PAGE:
Categories: R&D and Quality
One of the many things that's changed in the software world with the advent of SaaS and computing in the cloud is QA and testing.
In the "good" old days, developers would release a new version every 18 months (or annually, if they were really ambitious). That gave the R&D and QA teams plenty of time to bang the bejeezus out of the code to find flaws and fix them before product release.
Nowadays, monthly releases are common, and weekly updates are not uncommon, which puts a real strain on QA. How in the heck can you maintain quality, bug-free code with that kind of schedule?
Welcome to the buggy, boisterous new world.
We recently spoke with Andy Chou, co-founder and CTO of Coverity, a San Francisco-based developer that helps companies automate software testing.
Founded in 2003, Coverity is privately held. Revenues in fiscal 2011 were $49.5 million, and Chou says bookings are growing at a 20 to 30 percent clip. The company has 220 employees worldwide; in addition to San Francisco, Coverity has offices in Boston, Calgary, London, and Tokyo.
Bootstrapped for the first four years, Coverity received $22 million in funding from Foundation Capital and Benchmark Capital in 2007. "That was the only funding round," Chou says. "We have cash in the bank -- more than we had after that first round, in fact -- so we don't see the need for another round. We are expanding and growing and generating cash."
More than 1,000 customers use Coverity's suite of development testing products. In addition to crash-inducing bugs, these customers are looking for any code flaws that might cause unexpected behavior or security breaches. (SoftwareCEO subscribers can read a couple of internal case studies here and here.)
Chou was instrumental in developing the IP behind Coverity's technology while earning his Ph.D. in Computer Science from Stanford University, and he now has nearly a decade of watching and helping software developers manage testing and QA.
So, we figured he's a good source to talk about the problems (and solutions) for software companies trying to develop clean code.
Tip #1: Without a decent set of blueprints, your final structure is suspect.
"One of the most common ways to blow it, especially at the beginning, is to not nail down requirements and go into coding right away," Chou says. "To most developers, it seems like nothing is getting done until code is being written.
"But when you find out that requirements are not taken into account, schedules get very unpredictable, because you never really know when you're done."
Tip #2: Agile software development is a good start, but not a finish.
This need to start writing code ASAP has led to the rise in popularity of agile programming, Chou says.
"The idea is to break out the work into small chunks, and build little fragments of functionality. Give those chunks to your users early, get their feedback early, and discover new requirements you wouldn't otherwise get. This allows you to reduce the amount of rework.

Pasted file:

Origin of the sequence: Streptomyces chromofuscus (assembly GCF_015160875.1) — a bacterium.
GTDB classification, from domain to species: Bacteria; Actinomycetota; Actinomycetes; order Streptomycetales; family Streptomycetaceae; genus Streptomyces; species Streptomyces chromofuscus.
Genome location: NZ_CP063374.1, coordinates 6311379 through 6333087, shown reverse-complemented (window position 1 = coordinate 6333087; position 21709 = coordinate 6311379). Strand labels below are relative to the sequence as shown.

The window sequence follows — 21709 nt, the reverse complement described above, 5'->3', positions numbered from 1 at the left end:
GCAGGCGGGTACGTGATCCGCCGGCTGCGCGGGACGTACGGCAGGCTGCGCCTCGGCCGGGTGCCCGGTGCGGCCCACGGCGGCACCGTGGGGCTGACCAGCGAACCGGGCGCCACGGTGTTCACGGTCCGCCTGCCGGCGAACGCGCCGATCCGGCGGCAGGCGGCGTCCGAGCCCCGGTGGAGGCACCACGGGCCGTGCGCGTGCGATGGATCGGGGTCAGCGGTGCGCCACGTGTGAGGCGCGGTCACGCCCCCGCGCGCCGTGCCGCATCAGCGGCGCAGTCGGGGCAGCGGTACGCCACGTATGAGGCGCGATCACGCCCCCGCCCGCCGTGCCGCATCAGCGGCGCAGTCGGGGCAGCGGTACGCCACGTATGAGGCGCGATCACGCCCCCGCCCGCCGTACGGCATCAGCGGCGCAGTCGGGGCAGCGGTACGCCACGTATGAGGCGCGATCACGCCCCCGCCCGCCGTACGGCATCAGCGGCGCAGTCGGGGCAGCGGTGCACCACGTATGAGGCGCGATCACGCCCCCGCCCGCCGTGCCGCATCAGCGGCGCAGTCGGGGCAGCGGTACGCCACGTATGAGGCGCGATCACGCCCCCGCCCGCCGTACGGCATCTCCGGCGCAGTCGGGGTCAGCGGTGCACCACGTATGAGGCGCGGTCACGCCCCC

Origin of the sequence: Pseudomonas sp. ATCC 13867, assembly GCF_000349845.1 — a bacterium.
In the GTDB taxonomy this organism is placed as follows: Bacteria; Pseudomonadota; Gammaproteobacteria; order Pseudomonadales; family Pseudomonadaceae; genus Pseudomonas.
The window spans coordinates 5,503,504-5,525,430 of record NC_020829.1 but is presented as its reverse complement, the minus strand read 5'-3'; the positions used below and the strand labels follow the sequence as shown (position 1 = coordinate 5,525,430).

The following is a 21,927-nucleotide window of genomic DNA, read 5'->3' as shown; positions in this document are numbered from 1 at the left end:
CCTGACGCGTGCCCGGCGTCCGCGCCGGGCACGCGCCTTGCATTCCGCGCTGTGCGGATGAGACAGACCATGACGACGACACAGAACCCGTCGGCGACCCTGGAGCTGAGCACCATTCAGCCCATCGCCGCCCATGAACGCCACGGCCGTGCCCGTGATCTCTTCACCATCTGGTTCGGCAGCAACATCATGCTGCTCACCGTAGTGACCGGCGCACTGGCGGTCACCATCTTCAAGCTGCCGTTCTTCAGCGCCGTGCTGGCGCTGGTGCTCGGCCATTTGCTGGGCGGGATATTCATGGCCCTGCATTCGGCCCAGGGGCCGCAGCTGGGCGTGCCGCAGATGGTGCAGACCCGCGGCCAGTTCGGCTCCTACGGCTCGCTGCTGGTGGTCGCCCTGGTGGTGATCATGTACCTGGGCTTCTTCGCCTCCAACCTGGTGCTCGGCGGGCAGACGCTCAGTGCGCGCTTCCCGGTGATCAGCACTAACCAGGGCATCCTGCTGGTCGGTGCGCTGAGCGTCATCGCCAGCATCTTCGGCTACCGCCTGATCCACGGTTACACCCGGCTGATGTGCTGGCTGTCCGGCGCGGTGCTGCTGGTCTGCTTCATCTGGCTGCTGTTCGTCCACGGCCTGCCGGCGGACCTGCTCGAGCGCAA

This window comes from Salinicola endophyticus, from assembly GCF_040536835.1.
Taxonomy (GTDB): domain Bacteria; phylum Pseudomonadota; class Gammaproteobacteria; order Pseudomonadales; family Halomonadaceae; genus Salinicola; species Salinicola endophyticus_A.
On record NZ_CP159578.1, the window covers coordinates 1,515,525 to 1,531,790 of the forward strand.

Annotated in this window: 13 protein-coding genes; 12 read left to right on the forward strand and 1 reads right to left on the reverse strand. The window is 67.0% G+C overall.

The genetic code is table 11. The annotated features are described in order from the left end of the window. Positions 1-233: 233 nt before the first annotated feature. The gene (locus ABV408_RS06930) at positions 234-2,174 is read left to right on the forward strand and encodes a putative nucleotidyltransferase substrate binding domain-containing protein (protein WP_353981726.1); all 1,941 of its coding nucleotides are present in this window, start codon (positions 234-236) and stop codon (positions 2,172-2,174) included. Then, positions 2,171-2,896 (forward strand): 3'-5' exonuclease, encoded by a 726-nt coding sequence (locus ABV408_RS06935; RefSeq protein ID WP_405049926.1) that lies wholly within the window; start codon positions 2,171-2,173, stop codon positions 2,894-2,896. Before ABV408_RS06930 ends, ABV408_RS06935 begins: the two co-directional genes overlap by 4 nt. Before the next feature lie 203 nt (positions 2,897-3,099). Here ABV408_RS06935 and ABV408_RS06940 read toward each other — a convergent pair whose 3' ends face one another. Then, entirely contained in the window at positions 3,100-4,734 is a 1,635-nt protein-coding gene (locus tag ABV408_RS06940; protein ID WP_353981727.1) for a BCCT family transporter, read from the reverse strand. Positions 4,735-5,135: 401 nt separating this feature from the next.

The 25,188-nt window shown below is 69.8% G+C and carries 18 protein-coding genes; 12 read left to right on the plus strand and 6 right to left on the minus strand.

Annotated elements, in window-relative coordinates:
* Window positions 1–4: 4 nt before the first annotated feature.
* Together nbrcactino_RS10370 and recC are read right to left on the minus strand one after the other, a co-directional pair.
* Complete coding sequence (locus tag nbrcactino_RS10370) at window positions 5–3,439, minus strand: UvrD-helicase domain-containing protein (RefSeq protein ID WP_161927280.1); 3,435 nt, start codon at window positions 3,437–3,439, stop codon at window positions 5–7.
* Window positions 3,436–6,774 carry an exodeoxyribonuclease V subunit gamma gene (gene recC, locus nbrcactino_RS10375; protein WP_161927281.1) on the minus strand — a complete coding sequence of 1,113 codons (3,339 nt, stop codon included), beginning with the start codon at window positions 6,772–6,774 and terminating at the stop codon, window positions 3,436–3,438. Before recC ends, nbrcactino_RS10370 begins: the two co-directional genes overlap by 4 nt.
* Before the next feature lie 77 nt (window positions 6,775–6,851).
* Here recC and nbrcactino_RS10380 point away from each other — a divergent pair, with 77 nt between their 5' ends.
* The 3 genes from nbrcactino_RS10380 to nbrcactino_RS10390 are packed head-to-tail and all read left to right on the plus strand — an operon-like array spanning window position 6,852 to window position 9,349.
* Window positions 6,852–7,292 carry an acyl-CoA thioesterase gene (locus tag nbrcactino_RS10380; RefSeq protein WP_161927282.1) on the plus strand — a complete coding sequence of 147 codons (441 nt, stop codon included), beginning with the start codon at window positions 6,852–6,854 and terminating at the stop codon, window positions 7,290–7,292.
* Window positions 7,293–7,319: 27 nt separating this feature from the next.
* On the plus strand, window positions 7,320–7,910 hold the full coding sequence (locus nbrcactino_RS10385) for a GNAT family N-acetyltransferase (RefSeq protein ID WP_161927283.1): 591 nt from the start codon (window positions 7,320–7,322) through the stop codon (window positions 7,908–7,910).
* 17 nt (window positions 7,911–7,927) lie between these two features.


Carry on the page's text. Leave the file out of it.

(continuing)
"But in order to do that, you have to set up development process so that agile is possible; all phases have to happen in a compressed period of time."
Tip #3: Agile means a lot more testing, and that begs automation.
"With traditional development you'll get one giant testing cycle near the end," says Chou. "The QA team tests the hell out of it, bugs get fixed, and you ship.
"With agile, you test at each iteration. The difference is it's very hard to test every two weeks; it gets bigger and bigger and harder to test. You need to automate, and that’s part of what we do."
Tip #4: Nowadays, a QA team can't do it all alone.
"The trend has been toward more and more development testing," Chou says. "The development team itself will do some of the testing. That trend -- moving the testing upstream -- is being caused by agile development."
But, we asked, doesn't that put the fox in hen house, so to speak? Can you trust your developers to find the flaws in their own code?
"Developers understand their code and might choose to not test it very carefully or spend much time on it," says Chou. "That's why doing development testing does not eliminate the need for QA."
Tip #5: Understand your testing metrics.
There are lots of metrics that signal the effectiveness of your software testing; two of the most common are coverage and number of defects introduced.
"Coverage means you measure how much of the code the testing actually runs," Chou says. "The goal here is to see if you're missing something. It isn't a perfect metric, because just because you've run it doesn't mean you've run it thoroughly -- but it's better than nothing.
"The number of defects introduced in each code change is something we can detect automatically. We can analyze the code without running it. We evaluate all the paths through the code, and if you have a large number of these introduced, it's a sign that the coding was not executed very carefully."